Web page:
Google is putting its foot down. For over a decade, individuals and small businesses had their free lunch. They enjoyed free customized emails from Google.
Everything changed in January 2022, when the Silicon Valley Titan released an update informing Small Businesses in the G Suite platform that the free features will have to go. Complimentary subscribers must switch to paid subscriptions by August 1 or lose their Google integrations.
Google Workspace Subscription
Entrepreneurs are predictably shocked. As far as online collaboration tools are concerned, Google Workspace isn’t cheap. The leader in virtual Workspace is now charging 6 USD per person per month (paid annually) for their basic package. Meanwhile, Microsoft 365 offers similar functionalities for a much lower price.
No More Legacies
Most startups are already in the more affordable Microsoft 365, which has overtaken Google Workspace’s subscriber count.
Workspace remains the choice of medium and large companies, especially in the health care industry, for its security and convenience features. However, the tech giant used to be lenient towards its legacies, smaller companies that have been with Google since its early G-Suite days.
Startup entrepreneurs now claim that Google betrayed its long-standing pledge to always make these products available without charge.
Bound to Happen
However, nothing should come as a shock if you look at the bigger picture. In recent years, Google has been on the path of monetizing its previously free features. Customized corporate email addresses are among the few free features left. Google Photos has already forced users to sign up for a subscription if they want to keep using the service.
Google Workspace, formerly G Suite, emerged in 2006 as a free service for people and companies. The software was renamed “Google Apps” in 2011 and switched to a subscription-based revenue model. Companies registered for free accounts between these years were permitted to forego the subscription.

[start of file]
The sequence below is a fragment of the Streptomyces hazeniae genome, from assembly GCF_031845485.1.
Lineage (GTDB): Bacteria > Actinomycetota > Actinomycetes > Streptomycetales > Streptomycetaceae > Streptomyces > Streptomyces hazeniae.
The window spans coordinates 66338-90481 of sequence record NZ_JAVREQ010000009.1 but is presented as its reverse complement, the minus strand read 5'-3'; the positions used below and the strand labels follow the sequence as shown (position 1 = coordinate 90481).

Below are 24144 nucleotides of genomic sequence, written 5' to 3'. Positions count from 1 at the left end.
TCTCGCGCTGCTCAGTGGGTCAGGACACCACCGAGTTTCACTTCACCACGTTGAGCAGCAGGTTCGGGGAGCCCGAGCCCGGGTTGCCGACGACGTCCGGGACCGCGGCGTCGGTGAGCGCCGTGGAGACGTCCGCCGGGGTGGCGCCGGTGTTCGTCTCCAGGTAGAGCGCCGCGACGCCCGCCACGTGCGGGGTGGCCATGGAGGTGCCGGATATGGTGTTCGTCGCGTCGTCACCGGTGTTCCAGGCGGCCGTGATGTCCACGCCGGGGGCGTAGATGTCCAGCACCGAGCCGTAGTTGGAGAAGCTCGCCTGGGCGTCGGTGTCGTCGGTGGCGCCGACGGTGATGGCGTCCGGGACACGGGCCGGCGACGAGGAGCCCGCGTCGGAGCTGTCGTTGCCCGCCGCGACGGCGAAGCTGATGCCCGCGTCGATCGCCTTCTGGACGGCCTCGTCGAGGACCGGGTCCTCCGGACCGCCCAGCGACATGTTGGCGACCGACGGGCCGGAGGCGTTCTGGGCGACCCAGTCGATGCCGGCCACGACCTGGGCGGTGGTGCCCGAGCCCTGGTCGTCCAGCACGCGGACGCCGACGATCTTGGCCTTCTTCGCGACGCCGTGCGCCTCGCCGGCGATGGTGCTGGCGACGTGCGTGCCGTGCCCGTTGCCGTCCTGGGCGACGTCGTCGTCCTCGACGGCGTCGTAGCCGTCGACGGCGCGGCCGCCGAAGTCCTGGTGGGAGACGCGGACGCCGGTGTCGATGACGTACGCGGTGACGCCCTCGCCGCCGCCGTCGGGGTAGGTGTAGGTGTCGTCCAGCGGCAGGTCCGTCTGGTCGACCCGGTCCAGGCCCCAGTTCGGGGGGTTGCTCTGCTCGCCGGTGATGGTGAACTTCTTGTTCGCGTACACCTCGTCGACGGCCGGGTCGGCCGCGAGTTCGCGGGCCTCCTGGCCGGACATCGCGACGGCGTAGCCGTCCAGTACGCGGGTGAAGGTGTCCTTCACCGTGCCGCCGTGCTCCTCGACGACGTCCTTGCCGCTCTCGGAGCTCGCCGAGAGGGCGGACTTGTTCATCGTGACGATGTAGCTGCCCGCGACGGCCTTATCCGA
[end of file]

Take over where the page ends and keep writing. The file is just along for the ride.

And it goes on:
Following strong reactions from legacies, Google has changed its initial deadline from May 1 to July 1.
With the new start date on the horizon, many small business owners have expressed dissatisfaction with Google for allegedly breaking a commitment to provide these products for free. You’d think Google would want to make moving to a paid subscription as simple as possible to generate money, but support from Google has reportedly been completely unhelpful in this regard.
Two Ways to Look at Things
The abrupt change serves as a reminder that free platforms can be taken away. Many small business owners who have treated Workspace as a part of their business are now facing a tough choice.
“They’re basically strong-arming us to switch to something paid after they got us hooked on this free service,” said Richard J. Dalton Jr., a longtime user who operates a scholastic test-prep company in Vancouver, British Columbia.
Adapting to the Changing Times
However, Google might not be alone in limiting the perks of free users. In fact, it’s becoming a trend in e-commerce to limit freebies as they usually attract non-paying customers. A new era has begun, and it’s undoubtedly greedier.
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